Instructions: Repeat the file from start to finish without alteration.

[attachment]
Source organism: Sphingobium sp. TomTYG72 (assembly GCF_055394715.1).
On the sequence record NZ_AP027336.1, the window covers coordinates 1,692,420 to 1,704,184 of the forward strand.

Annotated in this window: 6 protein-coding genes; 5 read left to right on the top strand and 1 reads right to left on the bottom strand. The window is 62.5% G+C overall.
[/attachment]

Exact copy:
Source organism: Sphingobium sp. TomTYG72 (assembly GCF_055394715.1).
On the sequence record NZ_AP027336.1, the window covers coordinates 1,692,420 to 1,704,184 of the forward strand.

Annotated in this window: 6 protein-coding genes; 5 read left to right on the top strand and 1 reads right to left on the bottom strand. The window is 62.5% G+C overall.